Working overseas is rich with many opportunities – exploring new cultures, learning a new language and more. While financial aspects may be boring to most, understanding the tax environment for US expatriates is a very important consideration that should not be ignored when working and living overseas.
Thankfully, there are many expatriate tax benefits, however there is also additional responsibilities. In this article, I will share some of these insights as a brief introduction to those areas of expatriate taxes that US expatriates should consider.
US Expatriates Are Taxes On Worldwide Income
The U.S. is one of only two countries in the world (Eritrea is the other) that taxes both citizens and residents on their worldwide income. This is very different than the way the rest of the world pays taxes. The takeaway on this consideration is that as long as you’re are a U.S. citizen or considered a U.S. resident, you will have tax filing responsibilities that are not placed on hold while you reside overseas. You will need to continue to file a return as long as your income meets the filing requirements to do so even though you are a US expatriate.
Many US expatriates working overseas are under the misconception that if their income falls under the amount of the Foreign Earned Income Exclusion (Form 2555), that they don’t need to file a U.S. tax return. However, this is not true. In order to claim the Foreign Earned Income Exclusion, a tax return must be filed to actually claim the exclusion.
FBAR and FACTA – What You Don’t Disclose Will Hurt You
The United States (and the IRS by extension) has ramped up its focus on Foreign Bank Account Reporting (FBAR). On July 1, 2013, all FBAR’s must now be filed electronically. This will facilitate and automate the scrutiny of foreign accounts. With implementation of the Foreign Account Tax Compliance Act (FACTA), account information sharing will start between the U.S. and other countries and foreign financial institutions. Now is not the time for US expatriates to be caught with undisclosed accounts.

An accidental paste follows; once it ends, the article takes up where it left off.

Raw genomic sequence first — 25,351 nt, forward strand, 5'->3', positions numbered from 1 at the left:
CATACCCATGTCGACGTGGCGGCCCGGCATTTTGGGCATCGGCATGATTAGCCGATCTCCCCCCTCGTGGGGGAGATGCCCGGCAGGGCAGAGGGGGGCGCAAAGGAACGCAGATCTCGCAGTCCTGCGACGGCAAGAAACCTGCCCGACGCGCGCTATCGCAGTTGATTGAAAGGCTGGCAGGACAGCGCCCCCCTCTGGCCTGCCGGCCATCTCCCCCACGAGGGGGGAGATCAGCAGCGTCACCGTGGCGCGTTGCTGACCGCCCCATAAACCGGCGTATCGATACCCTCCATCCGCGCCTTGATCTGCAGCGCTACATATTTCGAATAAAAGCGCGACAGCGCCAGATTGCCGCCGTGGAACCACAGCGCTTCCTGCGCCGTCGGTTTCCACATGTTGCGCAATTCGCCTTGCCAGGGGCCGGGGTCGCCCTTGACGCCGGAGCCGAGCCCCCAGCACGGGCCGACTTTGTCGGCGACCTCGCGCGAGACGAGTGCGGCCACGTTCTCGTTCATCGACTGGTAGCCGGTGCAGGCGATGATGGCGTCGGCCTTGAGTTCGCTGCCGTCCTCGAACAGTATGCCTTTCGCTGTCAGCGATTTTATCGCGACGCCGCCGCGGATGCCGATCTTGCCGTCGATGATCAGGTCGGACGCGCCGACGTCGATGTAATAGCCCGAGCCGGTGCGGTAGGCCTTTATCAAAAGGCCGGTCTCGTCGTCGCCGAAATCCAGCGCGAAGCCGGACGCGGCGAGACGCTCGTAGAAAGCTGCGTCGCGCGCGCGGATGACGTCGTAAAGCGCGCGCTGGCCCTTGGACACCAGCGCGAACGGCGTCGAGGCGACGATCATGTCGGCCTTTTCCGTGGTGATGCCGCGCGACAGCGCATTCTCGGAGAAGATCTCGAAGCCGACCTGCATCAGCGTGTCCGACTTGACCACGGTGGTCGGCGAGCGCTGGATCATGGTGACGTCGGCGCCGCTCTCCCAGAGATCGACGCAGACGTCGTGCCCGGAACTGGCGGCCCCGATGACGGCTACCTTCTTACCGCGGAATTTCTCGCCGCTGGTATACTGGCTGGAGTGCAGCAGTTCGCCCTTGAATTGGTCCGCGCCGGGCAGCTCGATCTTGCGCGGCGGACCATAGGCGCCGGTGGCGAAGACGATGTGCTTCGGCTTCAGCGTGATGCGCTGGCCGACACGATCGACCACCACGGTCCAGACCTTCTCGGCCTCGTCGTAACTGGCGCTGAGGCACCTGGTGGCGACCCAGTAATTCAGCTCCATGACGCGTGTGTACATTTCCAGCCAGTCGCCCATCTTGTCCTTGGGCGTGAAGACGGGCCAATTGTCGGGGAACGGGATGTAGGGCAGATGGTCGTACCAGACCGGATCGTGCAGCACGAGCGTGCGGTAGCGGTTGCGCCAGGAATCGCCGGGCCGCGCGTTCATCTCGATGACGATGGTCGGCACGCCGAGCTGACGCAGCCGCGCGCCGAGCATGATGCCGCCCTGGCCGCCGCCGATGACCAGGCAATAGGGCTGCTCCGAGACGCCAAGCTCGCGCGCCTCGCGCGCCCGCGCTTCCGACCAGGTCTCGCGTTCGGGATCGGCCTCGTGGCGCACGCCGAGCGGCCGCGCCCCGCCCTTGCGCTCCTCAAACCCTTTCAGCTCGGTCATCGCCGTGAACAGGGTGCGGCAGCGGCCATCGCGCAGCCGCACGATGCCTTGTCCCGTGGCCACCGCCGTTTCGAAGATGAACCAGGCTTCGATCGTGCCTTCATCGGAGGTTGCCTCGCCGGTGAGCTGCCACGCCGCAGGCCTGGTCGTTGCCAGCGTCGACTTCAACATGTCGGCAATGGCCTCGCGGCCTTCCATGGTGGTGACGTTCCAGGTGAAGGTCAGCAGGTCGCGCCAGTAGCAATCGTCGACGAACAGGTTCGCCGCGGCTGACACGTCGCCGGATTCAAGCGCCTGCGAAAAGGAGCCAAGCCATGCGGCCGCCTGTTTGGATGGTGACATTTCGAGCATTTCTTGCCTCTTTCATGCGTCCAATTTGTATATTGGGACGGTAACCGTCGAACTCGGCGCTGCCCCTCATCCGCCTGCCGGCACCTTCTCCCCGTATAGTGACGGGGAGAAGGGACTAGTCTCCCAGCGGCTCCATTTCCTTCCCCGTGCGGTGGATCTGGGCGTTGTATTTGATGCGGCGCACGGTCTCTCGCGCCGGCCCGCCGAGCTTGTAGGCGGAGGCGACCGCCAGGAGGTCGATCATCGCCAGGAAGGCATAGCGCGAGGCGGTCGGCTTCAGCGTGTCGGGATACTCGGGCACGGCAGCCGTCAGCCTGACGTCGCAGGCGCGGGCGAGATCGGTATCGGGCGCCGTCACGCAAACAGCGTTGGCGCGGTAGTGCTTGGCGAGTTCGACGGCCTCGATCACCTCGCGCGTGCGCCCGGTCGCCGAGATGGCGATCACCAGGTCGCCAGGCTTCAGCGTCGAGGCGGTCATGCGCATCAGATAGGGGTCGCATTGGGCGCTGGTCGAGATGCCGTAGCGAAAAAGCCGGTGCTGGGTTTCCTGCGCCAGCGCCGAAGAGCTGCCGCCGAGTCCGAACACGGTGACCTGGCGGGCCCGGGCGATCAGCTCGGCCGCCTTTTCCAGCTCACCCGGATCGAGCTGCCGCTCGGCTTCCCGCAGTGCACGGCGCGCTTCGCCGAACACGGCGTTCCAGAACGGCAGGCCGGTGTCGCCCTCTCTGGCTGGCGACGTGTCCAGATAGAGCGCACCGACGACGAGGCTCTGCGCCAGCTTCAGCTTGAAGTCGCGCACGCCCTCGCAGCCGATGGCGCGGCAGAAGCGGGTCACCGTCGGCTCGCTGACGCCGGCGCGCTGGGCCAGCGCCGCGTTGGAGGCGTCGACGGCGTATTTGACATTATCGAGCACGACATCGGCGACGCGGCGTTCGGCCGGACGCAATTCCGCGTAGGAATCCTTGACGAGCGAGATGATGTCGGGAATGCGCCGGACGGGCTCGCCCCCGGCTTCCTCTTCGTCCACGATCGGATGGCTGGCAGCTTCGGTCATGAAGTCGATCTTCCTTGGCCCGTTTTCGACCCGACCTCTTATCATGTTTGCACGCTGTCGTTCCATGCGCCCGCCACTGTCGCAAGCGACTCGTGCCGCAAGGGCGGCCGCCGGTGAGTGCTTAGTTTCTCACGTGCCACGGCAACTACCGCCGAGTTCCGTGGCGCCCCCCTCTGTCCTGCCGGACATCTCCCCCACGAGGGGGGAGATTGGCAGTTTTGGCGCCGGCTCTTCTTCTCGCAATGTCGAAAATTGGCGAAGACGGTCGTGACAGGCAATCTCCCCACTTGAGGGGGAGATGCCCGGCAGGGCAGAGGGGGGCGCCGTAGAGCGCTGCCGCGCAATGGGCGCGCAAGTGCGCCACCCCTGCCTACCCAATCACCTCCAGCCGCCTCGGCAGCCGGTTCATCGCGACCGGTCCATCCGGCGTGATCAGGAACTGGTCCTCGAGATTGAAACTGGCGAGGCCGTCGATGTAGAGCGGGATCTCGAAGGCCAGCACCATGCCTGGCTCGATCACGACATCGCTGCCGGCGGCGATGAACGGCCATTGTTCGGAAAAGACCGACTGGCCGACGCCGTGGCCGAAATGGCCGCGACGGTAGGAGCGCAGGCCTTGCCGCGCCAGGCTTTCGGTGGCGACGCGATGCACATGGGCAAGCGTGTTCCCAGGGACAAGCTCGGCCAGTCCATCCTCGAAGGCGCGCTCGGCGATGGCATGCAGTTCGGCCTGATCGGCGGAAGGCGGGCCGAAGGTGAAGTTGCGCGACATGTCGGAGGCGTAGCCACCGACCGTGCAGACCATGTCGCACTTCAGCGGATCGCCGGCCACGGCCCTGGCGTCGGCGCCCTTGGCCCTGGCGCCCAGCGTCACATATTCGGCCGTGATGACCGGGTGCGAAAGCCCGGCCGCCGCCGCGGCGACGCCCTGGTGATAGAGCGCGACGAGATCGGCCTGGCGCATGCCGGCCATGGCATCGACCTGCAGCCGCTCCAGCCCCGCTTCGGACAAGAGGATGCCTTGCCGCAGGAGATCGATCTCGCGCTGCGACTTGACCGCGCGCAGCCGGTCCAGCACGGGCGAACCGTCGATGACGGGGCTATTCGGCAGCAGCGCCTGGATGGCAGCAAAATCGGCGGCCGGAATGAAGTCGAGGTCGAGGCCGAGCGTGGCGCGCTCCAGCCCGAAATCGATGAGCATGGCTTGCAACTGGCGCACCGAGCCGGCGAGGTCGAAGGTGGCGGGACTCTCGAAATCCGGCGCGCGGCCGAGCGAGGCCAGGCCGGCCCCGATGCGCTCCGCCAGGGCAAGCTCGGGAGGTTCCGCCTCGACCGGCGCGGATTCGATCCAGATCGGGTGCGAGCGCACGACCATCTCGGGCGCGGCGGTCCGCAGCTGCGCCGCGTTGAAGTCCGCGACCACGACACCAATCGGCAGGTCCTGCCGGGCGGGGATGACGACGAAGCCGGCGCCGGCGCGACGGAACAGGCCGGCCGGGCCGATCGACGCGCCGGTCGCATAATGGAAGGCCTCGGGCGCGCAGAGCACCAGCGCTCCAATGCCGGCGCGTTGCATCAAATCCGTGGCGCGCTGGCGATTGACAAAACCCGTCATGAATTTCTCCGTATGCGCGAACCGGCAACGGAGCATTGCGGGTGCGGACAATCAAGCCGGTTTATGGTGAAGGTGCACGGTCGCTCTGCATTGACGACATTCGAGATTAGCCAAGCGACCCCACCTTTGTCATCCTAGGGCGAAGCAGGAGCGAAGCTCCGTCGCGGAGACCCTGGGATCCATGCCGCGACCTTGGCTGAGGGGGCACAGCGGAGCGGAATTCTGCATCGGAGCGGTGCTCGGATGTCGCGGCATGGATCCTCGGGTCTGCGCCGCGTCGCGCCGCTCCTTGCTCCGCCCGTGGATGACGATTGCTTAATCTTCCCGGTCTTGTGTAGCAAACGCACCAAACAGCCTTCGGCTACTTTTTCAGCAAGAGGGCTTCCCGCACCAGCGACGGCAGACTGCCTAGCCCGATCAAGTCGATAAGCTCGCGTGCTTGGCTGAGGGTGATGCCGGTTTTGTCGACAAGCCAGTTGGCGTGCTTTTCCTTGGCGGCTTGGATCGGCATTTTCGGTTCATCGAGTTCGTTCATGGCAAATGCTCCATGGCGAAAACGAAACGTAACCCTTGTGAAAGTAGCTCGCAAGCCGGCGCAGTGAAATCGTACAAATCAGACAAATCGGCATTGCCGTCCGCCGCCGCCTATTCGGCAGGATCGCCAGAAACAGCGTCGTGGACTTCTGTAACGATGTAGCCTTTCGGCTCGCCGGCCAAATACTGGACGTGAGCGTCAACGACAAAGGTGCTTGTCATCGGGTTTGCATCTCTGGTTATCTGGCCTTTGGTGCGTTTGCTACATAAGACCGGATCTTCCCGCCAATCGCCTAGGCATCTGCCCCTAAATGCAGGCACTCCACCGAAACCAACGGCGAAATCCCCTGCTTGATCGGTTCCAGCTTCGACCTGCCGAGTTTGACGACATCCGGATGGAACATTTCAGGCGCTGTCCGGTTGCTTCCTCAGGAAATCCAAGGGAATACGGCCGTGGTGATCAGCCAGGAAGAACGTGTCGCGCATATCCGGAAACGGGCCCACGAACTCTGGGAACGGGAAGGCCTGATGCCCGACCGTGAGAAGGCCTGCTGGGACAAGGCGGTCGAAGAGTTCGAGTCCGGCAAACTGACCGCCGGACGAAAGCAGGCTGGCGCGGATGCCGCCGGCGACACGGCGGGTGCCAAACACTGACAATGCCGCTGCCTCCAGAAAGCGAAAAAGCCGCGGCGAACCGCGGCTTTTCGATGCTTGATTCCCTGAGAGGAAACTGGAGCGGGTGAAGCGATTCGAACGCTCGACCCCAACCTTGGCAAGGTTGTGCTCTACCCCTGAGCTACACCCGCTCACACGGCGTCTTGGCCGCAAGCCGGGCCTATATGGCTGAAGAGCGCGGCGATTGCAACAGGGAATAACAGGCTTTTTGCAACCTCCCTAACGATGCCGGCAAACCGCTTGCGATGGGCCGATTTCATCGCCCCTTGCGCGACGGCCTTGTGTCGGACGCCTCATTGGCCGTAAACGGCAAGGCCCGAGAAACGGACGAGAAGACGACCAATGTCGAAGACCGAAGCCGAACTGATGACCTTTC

Anyone with a combined balance of more than $10,000 in a foreign bank account will have to file the FBAR (also known as the TDF 90-22.1) to report foreign accounts. The penalties for non-disclosure are severe. The FBAR and by extension, Form 8938, which expands the disclosure to include other foreign financial assets such as direct ownership of stocks and other specified foreign financial assets is simply a disclosure. There are no additional tax implications beyond what already exists on reporting the income from such assets (i.e. interest income). So while disclosure may be an inconvenience, non-disclosure in a worse case scenario can result in a significant amount of your account being carved out as a penalty.
Pitfalls of Double Taxation
Nobody wants to pay taxes both to the U.S. and any other country at the same time. US expatriates need to review and see if an existing tax treaty (if one exists between the U.S. and the host country) has any special rules or exemptions that pertain to the income being earned in the foreign country that will allow you to exclude such income from taxation in the foreign country.
Consider All Tax Benefits for US Expatriates